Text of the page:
This has been a very good week for Twitter games for writers – games that boost creativity and make you think about your writing roots, and what you love. It’s nice to take a break and remember the joy of writing, so let’s take a few minutes this weekend to have a little fun.
Today’s game is from Amber Sparks, who writes: “Who are your literary parents? You only get two, duh. Any gender of course.”
(-: And then she promptly breaks the rules with:
“I’ll say Wallace Stevens and Isak Dinesen, with Sylvia Plath as my longtime babysitter.”
I saw that AFTER I composed my own reply, which also breaks the rule of two:
“LOL. Lois McMaster Bujold and Jennifer Crusie inform everything I write. But before I drift off at night, I dream that Terry Pratchett and Dorothy Parker are my real parents. Shoutout to Uncle Wodehouse and Great-Aunt Austen.”
The thread is an amazing cross-genre odyssey of good writers, and well worth 15 or 20 minutes of browsing time.
But even more important, the question forces you to think about where your writing comes from. It’s more nuanced than “Who are your writing heroes?” It also has the possibility of exploring abusive relationships, or digging into just where some of your “bad habits” come from. Identifying those bad things can lead to eliminating them . . . or modifying them so they work for you . . . or just giving up the fight and glorifying them. “Well, if it’s good enough for Douglas Adams, it’s good enough for me!”
So, who do you think you are? Who are your literary parents? You know the rules; go out and break them with abandon.
I was raised by a single parent, Jennifer Crusie; my other parent, Georgette Heyer, abandoned us at my birth, but appeared in my adulthood to restore the connection. My grandmother Charlaine Harris comes to visit sometimes. And my grandfather on the other side, A.A. Milne, give me sweets and told me stories when I was a young child.
These are my people.
Fun exercise, Michaeline!
I love these! And what a great combo for grandparents: the lady who gave us rural vampires, and the guy who gave us Tigger and Eeyore.
My two moms were Louise Penny and Jennifer Crusie. Our house was filled with good food, warm fires, friends, and plenty of snark. I never really gave dad a thought – life seemed complete without him. There were summer trips with Aunt Georgette – who adored tales of happily-ever-after – and exciting visits with Aunt M. M. Kaye – who enthralled us with tales of her travels to exciting far off places like Zanzibar and Kashmir.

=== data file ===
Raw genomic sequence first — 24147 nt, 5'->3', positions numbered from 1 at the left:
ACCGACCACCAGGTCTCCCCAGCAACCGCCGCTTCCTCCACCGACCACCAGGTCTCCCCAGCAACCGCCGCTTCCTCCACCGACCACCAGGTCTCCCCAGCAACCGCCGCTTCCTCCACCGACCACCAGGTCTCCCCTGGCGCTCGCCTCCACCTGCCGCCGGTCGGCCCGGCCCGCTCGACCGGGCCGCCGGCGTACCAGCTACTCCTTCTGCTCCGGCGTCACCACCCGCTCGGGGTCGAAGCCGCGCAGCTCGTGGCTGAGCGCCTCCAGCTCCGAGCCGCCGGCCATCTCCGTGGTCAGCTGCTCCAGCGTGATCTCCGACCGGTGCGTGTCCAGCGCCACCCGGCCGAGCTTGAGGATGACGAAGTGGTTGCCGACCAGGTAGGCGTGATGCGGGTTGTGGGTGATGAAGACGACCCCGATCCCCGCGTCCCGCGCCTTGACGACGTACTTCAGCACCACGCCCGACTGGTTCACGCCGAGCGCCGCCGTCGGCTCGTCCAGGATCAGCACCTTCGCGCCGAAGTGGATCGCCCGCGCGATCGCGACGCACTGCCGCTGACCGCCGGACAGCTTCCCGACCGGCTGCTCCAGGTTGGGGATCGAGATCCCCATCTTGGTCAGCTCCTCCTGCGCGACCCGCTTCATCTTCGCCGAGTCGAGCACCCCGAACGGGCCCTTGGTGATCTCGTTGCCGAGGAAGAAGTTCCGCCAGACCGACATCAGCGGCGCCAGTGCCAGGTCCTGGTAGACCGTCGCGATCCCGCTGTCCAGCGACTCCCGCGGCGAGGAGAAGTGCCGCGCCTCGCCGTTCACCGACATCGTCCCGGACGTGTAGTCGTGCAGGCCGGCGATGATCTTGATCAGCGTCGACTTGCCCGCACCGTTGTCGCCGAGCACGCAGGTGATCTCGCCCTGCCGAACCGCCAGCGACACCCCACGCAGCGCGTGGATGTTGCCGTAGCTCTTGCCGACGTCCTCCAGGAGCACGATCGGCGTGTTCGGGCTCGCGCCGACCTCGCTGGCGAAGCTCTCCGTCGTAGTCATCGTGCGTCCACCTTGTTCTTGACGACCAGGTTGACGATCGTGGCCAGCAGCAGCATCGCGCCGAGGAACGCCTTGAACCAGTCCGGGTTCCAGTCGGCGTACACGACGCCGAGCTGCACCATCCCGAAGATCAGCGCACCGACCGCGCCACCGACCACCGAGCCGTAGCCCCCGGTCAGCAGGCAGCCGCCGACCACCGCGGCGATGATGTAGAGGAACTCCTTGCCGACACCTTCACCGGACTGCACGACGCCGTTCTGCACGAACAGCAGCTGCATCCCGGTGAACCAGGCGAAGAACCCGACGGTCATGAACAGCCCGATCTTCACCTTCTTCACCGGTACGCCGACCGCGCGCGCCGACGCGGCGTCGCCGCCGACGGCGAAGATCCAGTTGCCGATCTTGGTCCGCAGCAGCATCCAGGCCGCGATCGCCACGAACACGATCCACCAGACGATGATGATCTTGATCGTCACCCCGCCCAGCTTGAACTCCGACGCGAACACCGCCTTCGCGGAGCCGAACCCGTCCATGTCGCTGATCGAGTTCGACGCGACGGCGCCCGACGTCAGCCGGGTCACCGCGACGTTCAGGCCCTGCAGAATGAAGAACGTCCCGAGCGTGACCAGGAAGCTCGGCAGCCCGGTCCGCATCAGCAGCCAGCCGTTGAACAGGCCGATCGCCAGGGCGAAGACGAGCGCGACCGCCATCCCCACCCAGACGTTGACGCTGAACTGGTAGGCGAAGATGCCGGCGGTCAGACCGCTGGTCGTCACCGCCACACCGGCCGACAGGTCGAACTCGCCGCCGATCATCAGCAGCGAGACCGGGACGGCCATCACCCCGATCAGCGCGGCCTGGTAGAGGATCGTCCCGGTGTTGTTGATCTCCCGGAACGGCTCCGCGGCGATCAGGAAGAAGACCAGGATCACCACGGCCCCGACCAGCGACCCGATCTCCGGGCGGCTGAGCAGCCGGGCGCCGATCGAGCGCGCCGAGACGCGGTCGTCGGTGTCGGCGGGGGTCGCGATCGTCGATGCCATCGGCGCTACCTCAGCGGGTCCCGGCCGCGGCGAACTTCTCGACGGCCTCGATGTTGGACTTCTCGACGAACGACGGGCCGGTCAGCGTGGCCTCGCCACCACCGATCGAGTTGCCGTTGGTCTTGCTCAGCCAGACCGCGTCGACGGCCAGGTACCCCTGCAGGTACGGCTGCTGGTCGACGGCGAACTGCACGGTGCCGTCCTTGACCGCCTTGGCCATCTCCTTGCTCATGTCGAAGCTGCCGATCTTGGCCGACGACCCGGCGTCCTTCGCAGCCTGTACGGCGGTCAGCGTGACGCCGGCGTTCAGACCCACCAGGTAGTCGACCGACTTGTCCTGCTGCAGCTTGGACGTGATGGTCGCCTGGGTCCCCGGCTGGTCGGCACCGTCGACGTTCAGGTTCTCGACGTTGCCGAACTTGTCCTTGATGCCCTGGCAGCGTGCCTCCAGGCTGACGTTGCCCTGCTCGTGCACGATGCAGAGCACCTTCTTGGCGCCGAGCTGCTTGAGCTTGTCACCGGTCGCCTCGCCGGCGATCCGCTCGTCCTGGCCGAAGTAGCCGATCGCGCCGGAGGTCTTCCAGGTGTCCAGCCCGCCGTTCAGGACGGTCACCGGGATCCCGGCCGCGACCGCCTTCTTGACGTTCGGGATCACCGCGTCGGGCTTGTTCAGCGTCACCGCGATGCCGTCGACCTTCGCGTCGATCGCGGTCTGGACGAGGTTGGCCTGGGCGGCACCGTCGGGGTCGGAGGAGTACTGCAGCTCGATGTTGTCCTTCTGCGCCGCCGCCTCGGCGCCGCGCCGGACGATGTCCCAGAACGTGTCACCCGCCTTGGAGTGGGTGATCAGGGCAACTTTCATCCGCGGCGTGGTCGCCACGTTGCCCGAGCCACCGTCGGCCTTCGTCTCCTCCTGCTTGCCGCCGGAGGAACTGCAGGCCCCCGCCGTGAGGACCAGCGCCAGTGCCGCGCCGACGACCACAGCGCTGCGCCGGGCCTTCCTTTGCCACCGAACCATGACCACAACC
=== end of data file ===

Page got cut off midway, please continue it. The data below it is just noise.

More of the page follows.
I barely knew grandpa Thorton Burgess, but he left me his collection of Mother West Wind stories, which I adored when I was very young.
My family tree may not be standard, but it works for me 🙂
Thanks for posting this exercise, Michaline. It was fun.
(-: Oh, that’s great! That “our house was filled with . . .” addendum is just super. I think our house was filled with good humor in the face of adversity, and dogs and kittens, and the eccentric family member (Tilda’s sister and mother, Dono Vorryuter — the trans count) who slept on the couch for a month at a time.
I’ve met your Aunt M.M. Kaye! I love her tales of adventure—always so thrilling when you’re sitting around a campfire making s’mores. Thanks for reminding me.
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I missed playing this game last week! My parents would be Georgette Heyer, Mary Stewart and Robert B. Parker (for his dialogue) in a menage a trois. Hoping the ladies like fire hydrant-shaped men who created the doppelganger Mary Sue to end all Mary Sues with his Spenser.
LOL, families come in all shapes and sizes! I don’t think I’ve read Robert B. Parker, but maybe I should. I think I’ve heard of Spenser . . . was that a series that was made into a TV show?